The HIPAA journal reports that in 2015, almost 100 million healthcare records were affected by cyber attacks. According to a separate study by TrapX Security, cyber attacks went up by 63% in 2016 compared to the previous year.
Ponemon Institute’s Sixth Annual Benchmark Study on Privacy and Security of Healthcare Data also that showed that 89% of healthcare groups have had at least one data breach.
Securing patient information remains at the forefront of HIM concerns. After all, patients are less likely to invest in a system if they believe that their personal information may be compromised.
Telemedicine and Internet of Things
Telemedicine has been rapidly adopted, especially in light of the COVID-19 pandemic. As of April 2020, 43.5% of Medicare primary care visits were done over telehealth. Following widespread adoption by patients, the telehealth industry is set to make $185.6 billion in the next five years.
Telemedicine apps are also becoming a standard fixture in allowing healthcare providers to manage patient information. Apps may take note of, store, and make use of location services, appointment information, messages, and service provider history.
Alongside apps, the use of wearable devices tied to mobile apps allows doctors to track patient vitals. These devices include wearable ECG and EKG monitors, and other devices that track temperature, sugar level, and blood pressure. The experience of Internet of Things (IoT) allows constant and easy transmission of data.
By 2025, 30% of the projected multi-trillion dollar market for IoT devices will come from healthcare.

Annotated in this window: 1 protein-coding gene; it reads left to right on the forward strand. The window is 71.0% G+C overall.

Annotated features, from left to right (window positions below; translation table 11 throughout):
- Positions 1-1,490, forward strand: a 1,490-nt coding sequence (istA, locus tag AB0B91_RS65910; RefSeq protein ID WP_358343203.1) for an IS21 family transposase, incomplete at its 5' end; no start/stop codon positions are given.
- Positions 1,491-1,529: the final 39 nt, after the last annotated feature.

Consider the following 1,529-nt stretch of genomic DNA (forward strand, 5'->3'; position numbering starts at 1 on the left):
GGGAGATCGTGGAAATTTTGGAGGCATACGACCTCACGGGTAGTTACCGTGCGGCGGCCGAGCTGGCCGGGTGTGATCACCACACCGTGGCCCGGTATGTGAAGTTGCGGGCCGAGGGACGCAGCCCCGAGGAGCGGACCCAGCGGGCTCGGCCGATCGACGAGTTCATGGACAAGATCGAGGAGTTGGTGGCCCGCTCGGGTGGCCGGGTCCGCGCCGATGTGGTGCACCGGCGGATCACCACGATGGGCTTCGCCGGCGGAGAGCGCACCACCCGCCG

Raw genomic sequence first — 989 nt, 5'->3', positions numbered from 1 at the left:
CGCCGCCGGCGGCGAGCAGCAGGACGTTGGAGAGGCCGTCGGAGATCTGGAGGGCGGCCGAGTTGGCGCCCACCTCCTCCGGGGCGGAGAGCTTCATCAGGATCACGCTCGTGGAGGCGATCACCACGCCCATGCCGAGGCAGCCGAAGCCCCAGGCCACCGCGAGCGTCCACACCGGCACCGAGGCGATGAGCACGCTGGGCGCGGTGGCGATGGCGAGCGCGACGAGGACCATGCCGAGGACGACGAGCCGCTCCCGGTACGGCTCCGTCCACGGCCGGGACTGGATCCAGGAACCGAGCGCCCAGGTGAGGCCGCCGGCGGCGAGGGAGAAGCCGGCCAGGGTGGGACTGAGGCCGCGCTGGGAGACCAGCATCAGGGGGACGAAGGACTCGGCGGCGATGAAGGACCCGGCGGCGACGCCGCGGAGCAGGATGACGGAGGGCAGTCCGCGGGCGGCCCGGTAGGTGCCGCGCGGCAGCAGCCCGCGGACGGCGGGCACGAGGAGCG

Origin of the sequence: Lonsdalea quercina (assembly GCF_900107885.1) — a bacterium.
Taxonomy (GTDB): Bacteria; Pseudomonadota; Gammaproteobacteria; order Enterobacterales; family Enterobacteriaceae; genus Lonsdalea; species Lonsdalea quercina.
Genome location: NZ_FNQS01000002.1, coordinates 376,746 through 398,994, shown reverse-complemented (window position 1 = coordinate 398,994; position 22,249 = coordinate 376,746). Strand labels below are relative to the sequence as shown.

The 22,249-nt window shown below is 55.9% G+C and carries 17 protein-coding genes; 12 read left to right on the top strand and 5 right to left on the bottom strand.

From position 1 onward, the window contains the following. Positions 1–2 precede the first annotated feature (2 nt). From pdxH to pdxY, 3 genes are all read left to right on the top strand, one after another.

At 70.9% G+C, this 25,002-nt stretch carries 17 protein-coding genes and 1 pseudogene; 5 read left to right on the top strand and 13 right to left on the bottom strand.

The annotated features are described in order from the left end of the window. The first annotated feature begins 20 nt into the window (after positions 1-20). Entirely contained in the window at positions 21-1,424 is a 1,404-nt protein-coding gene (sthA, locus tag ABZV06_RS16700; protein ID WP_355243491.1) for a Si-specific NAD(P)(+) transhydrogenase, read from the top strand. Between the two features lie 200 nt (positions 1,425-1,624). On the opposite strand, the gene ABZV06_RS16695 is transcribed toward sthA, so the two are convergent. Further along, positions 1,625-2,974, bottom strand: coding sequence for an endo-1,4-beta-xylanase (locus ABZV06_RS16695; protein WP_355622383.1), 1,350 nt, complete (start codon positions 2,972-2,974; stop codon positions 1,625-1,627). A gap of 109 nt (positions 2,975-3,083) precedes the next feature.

Interoperability refers to the ability for data to be easily shared among various parties. Multiple groups may use different systems or protocols to handle information. As the dependence on digital storage and usage of information deepens, the ability to seamlessly pass data from one group to another becomes more important.
Medical histories, test results, personal information, and other data should be able to be accessed and processed across multiple service providers.
According to Niko Skievaski, cofounder of healthcare interoperability company Redox, the patient moves from one provider to another.
“As such, true interoperability will not be achieved until her clinical data follows her effortlessly,” Skievaski says. “This is patient-centered interoperability and it’s sadly missing from the typical discussion in our industry.”
As part of the push for ease of information transfer and interconnection, the Office of the National Coordinator for Health Information Technology (ONC) has noted that it seeks to “achieve nationwide interoperability to enable a learning health system” from 2021 to 2024.
Down the line, there will be greater need to create regulations and protocols to ensure that data is protected and used properly.
“Technology advances are enabling the creation, capture and retention of more data and information, from more sources every minute of the day,” says Deborah Green, AHIMA COO and executive vice president. “Beyond the need to harness, analyze and turn data and information into intelligence, there is also a need to control it.”
Adherence to whatever new regulations arise from however HIM evolves over the next few years will be essential for the improvement of quality care, efficiency, and cost savings.